I immediately bought the ultimate fan pack because I wanted to support the devs as much as I could. I found it absolutely criminal how BLC didn’t take off but it came out at a very unfortunate time. League of Legends has already become large enough for every top-down game with “heroes/champions” an skills to be dismissed as a clone even if it was competely different and Dota 2 was lurking around the corner further reinforcing this coincidence.

    Then Dead Island: Epidemic was canceled and I felt as if Stunlock Studios were on the brink of bankruptcy if their next game didn’t take off.

    Still, it’s funny to see how timing sometimes means everything in the gaming world. It’s a similar story with Supersonic Acrobatic Rocket-Powered Battle-Cars and Rocket League really.
    A game with exactly the same core gameplay but a little bit of polish and some improvements (and hey, BLC didn’t lack polish to begin with) is hailed as a revolution and the next big thing while the previous one was overlooked.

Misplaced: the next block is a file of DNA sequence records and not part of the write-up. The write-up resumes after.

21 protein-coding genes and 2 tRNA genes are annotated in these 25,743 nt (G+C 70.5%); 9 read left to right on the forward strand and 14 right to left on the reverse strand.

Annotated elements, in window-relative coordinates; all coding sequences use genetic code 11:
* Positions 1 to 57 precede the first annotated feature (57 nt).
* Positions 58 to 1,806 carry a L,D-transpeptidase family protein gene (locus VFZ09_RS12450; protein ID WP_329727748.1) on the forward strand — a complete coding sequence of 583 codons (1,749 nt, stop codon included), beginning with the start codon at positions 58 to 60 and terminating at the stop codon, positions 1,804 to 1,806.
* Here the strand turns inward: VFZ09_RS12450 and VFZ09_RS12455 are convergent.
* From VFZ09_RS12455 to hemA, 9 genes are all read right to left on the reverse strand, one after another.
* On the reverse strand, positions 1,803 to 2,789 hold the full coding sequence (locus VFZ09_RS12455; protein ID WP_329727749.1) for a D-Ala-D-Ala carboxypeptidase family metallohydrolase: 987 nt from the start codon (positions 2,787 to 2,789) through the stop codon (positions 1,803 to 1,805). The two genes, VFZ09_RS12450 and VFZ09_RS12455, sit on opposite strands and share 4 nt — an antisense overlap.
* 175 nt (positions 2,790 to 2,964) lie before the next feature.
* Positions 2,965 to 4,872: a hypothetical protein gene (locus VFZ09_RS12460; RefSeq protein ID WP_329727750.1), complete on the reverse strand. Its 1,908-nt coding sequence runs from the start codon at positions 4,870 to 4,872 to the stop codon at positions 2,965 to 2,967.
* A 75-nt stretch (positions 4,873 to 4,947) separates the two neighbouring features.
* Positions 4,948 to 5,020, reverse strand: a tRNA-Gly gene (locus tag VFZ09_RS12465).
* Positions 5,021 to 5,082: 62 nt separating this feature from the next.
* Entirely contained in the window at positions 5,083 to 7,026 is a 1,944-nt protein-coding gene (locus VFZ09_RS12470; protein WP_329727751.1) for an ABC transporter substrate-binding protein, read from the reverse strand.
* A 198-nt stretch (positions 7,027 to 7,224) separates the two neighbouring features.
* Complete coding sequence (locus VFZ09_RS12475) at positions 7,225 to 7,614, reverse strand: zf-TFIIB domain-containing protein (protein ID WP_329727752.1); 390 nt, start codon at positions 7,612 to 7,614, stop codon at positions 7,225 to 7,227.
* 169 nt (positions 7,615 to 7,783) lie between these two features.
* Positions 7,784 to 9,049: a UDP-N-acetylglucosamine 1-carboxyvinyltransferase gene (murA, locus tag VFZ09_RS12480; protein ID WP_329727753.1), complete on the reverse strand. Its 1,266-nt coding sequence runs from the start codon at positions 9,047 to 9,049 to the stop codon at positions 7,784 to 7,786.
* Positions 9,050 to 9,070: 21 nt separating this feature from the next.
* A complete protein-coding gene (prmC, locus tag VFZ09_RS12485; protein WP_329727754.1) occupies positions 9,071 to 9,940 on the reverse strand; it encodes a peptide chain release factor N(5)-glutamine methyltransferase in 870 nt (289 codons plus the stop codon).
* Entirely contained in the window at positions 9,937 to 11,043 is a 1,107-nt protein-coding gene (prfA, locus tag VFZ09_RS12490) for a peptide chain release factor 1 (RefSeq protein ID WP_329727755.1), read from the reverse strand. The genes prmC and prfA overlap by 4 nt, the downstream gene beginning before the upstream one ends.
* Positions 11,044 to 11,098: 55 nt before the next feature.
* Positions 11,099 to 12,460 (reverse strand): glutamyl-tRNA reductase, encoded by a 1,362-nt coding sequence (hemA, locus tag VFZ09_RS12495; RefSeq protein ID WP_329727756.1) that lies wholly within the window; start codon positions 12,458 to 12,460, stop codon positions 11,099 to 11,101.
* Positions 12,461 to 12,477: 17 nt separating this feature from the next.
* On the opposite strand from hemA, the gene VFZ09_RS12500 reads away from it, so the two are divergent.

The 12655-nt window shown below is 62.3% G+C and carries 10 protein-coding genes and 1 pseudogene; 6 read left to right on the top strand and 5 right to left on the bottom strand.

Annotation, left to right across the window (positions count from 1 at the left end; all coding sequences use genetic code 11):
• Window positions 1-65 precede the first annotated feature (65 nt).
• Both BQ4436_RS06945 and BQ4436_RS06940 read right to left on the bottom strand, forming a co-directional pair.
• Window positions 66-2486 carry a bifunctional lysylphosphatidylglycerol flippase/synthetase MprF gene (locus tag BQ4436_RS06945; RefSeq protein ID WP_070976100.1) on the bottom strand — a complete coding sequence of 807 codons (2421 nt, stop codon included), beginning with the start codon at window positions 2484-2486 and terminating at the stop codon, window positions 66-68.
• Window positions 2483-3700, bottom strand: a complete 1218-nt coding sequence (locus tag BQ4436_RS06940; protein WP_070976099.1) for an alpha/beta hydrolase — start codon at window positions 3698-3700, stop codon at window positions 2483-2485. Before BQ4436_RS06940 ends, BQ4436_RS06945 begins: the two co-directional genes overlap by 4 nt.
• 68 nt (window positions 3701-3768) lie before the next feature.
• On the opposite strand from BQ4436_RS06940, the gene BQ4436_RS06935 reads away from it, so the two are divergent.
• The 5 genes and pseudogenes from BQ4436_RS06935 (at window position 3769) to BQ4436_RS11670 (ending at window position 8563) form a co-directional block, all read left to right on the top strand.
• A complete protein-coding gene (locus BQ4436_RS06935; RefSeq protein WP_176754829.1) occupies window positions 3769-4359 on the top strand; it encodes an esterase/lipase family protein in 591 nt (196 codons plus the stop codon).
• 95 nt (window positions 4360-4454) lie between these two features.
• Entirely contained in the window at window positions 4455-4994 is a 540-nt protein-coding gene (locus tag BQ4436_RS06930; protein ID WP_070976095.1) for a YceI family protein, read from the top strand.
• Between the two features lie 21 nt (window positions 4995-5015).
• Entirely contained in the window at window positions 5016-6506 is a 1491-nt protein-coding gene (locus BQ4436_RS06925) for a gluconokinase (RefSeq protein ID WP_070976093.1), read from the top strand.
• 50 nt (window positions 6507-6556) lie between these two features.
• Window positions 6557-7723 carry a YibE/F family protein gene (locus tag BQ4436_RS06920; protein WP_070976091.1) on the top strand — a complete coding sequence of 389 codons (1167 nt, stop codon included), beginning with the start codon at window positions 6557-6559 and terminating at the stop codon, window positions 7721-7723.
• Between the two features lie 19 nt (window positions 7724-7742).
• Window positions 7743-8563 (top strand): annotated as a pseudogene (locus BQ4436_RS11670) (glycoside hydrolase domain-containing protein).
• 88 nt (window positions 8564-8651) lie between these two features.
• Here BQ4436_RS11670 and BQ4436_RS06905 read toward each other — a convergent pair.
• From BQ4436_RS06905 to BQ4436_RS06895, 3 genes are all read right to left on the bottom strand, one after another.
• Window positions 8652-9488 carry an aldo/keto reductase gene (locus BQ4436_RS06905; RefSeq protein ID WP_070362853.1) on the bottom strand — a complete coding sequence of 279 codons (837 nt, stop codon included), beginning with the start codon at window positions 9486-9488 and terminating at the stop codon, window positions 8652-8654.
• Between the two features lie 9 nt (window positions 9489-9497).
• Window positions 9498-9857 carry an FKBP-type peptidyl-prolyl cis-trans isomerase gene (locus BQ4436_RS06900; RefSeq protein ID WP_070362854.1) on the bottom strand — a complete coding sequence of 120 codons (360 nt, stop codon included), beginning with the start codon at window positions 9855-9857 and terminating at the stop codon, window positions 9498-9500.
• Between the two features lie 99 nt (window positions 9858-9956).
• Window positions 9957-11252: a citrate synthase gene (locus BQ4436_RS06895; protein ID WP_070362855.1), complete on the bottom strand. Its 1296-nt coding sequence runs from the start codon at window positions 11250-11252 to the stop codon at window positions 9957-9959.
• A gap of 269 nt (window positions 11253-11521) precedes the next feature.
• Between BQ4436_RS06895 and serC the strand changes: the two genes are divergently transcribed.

Anyways – when it comes to the community I am so far positively surprised. I think the 12-year-old trolls haven’t invaded the game yet due to it not being free to play. At slightly higher grades (I’m grade 10 at the moment) I have only met two really rude guys (gals?) with 141 games played.
    In fact I have had many extremely polite players. The secret for me has been to avoid ever, ever making comments about how bad my team-mates are even if they really do suck.
    It’s such a volatile game, it’s really hard to judge if someone is truly awful or not – one missed escape and you can get utterly destroyed within seconds.
    Instead, I’m focusing entirely on my own game and writing stuff like “sorry, my bad”, “entirely my fault” or “nice one, you really carried me here” in chat even if it isn’t quite true. Staying humble triggers a very positive reaction in most people. It also helps that you can ALWAYS point out something you did wrong or sub-optimal in Battlerite since you will always miss SOMETHING and that SOMETHING might have made the difference in that round.